• Rare Comet Visiting Inner Solar System For The First Time To Be Visible From Earth This January

    01/03/2017 8:35:33 PM PST · by BenLurkin · 46 replies
    Tech Times ^ | 3 January 2017, 5:47 am EST | Allan Adamson
    Seeing Comet C/2016 U1 NEOWISE fly by would be a rare opportunity for skygazers because the celestial body won't likely pass by Earth for the next thousands of years. Unlike short period comets such as Halley's, a comet which passes by our planet every 75 to 80 years, it would take C/2016 U1 NEOWISE far longer time before it gets to visit this region of the solar system again. ... Paul Chodas, from NASA's Center for Near-Earth Object (NEO) Studies, said that there is a good chance that the object will be visible from Earth using a good pair of...
  • Centaurs Keep Their Rings From Greedy Gas Giants

    06/26/2016 10:36:02 AM PDT · by BenLurkin · 14 replies
    universetoday.com ^ | 06/24/2016 | Matt Williams
    Centaurs are a population of objects within our Solar System that behave as both comets and asteroids (hence why they are named after the hybrid beasts of Greek mythology). 10199 Chariklo is the largest known member of the Centaur population, a possible former Trans-Neptunian Object (TNO) which currently orbits between Saturn and Uranus. The rings around this asteroid were first noticed in 2013 when the asteroid underwent a stellar occultation. This revealed a system of two rings, with a radius of 391 and 405 km and widths of about 7 km 3 km, respectively. The absorption features of the rings...
  • 'Alien Megastructure' Star Only Gets More Mysterious

    05/22/2016 6:39:00 PM PDT · by 2ndDivisionVet · 53 replies
    Popular Science ^ | May 10, 2016 | Sarah Fecht
    Every now and then, a distant star called KIC 8462852 dims by as much as 20 percent. That's huge. Even a passing planet as big as Jupiter would only block about 1 percent of the star's light. Ruling out a planet, scientists have no idea what could be eclipsing the star (which is informally known as 'Tabby's Star'). The leading hypothesis is a family of really big comets, but that doesn't quite fit. Astronomer Jason Wright pointed out that the light patterns are consistent with what we'd expect if aliens had built a Dyson swarm of solar collectors around the...
  • New study supports natural causes, not alien activity, explain mystery star's behavior

    05/09/2016 8:56:03 PM PDT · by rdl6989 · 16 replies
    phys.org ^ | May 9, 2016 | David Salisbury
    Sorry, E.T. lovers, but the results of a new study make it far less likely that KIC 8462852, popularly known as Tabby's star, is the home of industrious aliens who are gradually enclosing it in a vast shell called a Dyson sphere. Public interest in the star, which sits about 1,480 light-years away in the constellation Cygnus, began last fall when Yale astronomer Tabetha ("Tabby") Boyajian and colleagues posted a paper on an astronomy preprint server reporting that "planet hunters" - a citizen science group formed to search data from the Kepler space telescope for evidence of exoplanets - had...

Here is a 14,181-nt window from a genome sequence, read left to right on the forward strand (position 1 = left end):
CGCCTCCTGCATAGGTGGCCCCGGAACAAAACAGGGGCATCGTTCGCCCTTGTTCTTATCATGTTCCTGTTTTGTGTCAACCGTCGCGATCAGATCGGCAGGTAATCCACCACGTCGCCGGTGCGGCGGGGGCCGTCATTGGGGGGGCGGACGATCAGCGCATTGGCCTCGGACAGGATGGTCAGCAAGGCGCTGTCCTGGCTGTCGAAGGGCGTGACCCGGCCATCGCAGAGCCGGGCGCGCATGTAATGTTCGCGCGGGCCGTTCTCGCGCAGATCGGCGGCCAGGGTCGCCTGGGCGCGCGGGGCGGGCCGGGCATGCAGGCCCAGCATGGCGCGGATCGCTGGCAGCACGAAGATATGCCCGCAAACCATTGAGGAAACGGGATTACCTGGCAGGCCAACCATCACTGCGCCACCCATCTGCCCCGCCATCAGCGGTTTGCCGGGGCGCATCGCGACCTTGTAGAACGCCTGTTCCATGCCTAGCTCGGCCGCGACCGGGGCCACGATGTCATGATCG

• Dimming star remains mystery, but it's likely not caused by comets

    01/16/2016 5:52:31 PM PST · by BenLurkin · 15 replies
    cnn ^ | jareen imam
    Theories surrounding the star system KIC 8462852, also known as Tabby's Star, ranged from comets to an "alien megastructure" after the online astronomy crowdsourcing site Planet Hunter discovered an unusual light fluctuation in the star system a few years ago. A new analysis of KIC 8462852 shows that the star system, which lies about 1,500 light years away, has been gradually dimming for more than a century, and it's likely not caused by a cloud of orbiting comets. Bradley Schaefer, a physics and astronomy professor at Louisiana State University, examined data from a Harvard University archive of digitally scanned photographic...
  • 'Alien Megastructure' Mystery May Soon Be Solved

    10/28/2015 12:56:27 PM PDT · by ETL · 59 replies
    Space.com ^ | October 28, 2015 | Mike Wall - Space.com Senior Writer
    The mystery behind a strangely dimming star could soon be solved. Astronomers around the world are keeping a close eye on the star KIC 8462852, which has dimmed dramatically numerous times over the past few years, dropping in brightness by up to 22 percent. These big dips have spurred speculation that the star may be surrounded by some type of alien megastructure — a hypothesis that will be put to the test if and when KIC 8462852 dims again. "As long as one of those events occurs again, we should be able to catch it in the act, and then...
  • SETI Institute undertakes search for alien signal from Kepler Star KIC 8462852

    10/24/2015 5:31:16 AM PDT · by Momaw Nadon · 16 replies
    PHYS.ORG ^ | October 22, 2015 | Bob King
    "We either caught something shortly after an event like two planets crashing together or alien intelligence," said Dr. Gerald Harp, senior scientist at the SETI Institute in Mountain View, California, referring to the baffling light variations seen in the Kepler star KIC 8462852. And he and a team from the Institute are working hard at this moment to determine which of the two it is. Beginning last Friday (Oct. 16), the Institute's Allen Telescope Array (ATA) was taken off its normal survey schedule and instead focused on KIC 8462852, one of the 150,000-plus stars studied by NASA's Kepler Mission to...